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Receptive Fields of the Visual System of the Squid


IN an octopus some second order visual cells that receive synapses in the plexiform layer from the optic nerve fibres have dendritic fields with an oval orientation lying in the horizontal plane1. It has now been shown that in a squid there are cells with several distinct types of receptive field, which are suitable to act as detectors of visual contours of differing size, shape and orientation. The largest have oval dendritic fields, several millimetres long, predominantly orientated along the vertical (dorso-ventral) axis of the optic lobe (Figs. 1 and 2). Each makes contact with the endings of many thousands of optic nerve fibres and therefore they are probably activated only by very large visual contours. Their large axons reach deep into the optic lobe, from which the axons of third order cells reach direct to the first order giant cells. This may therefore be the pathway for escape reactions from large objects, perhaps also for schooling responses to other squids. The cell bodies of these second order visual neurones lie at the base of the inner granule cell layer and their trunks bend over in the second tangential layer of the plexiform zone to make recurrent axons (Figs. 1 and 3).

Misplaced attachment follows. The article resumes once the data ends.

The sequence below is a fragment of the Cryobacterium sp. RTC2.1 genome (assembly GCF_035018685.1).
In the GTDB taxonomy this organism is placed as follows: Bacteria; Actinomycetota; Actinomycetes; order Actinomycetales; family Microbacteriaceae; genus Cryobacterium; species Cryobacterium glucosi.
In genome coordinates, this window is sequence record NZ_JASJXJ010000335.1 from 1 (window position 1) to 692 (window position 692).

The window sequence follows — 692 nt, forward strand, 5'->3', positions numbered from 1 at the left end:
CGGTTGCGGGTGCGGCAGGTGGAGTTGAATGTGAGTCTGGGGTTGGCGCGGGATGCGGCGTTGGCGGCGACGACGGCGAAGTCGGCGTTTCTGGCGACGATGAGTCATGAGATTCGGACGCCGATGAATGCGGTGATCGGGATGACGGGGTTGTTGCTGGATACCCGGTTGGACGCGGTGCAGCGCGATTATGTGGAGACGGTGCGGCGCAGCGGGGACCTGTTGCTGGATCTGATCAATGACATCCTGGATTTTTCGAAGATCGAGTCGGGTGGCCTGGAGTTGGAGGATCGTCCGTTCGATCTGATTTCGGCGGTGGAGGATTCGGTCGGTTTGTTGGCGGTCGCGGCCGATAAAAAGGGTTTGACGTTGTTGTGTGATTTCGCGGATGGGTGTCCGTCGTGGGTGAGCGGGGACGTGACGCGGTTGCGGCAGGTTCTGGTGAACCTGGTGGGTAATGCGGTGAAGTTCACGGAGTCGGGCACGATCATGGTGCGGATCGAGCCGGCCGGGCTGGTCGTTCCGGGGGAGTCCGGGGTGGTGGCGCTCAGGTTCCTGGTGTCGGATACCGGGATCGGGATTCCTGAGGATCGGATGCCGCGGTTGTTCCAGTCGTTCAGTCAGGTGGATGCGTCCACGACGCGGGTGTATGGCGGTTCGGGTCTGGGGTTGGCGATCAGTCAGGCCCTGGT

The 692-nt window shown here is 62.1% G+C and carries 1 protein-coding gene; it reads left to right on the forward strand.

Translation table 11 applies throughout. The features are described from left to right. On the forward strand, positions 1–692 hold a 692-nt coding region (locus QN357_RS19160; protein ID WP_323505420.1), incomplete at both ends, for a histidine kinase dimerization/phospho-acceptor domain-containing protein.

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  1. 1

    Young, J. Z., The Anatomy of the Nervous System of Octopus vulgaris (Clarendon Press, Oxford, 1971).

  2. 2

    Maturana, H. R., Lettvin, J. Y., McCulloch, W. S., and Pitts, W. H., J. Gen. Physiol., 43 Suppl. 2, 129 (1960).

  3. 3

    Hubel, D. H., and Wiesel, T. N., J. Physiol., 195, 215 (1968).

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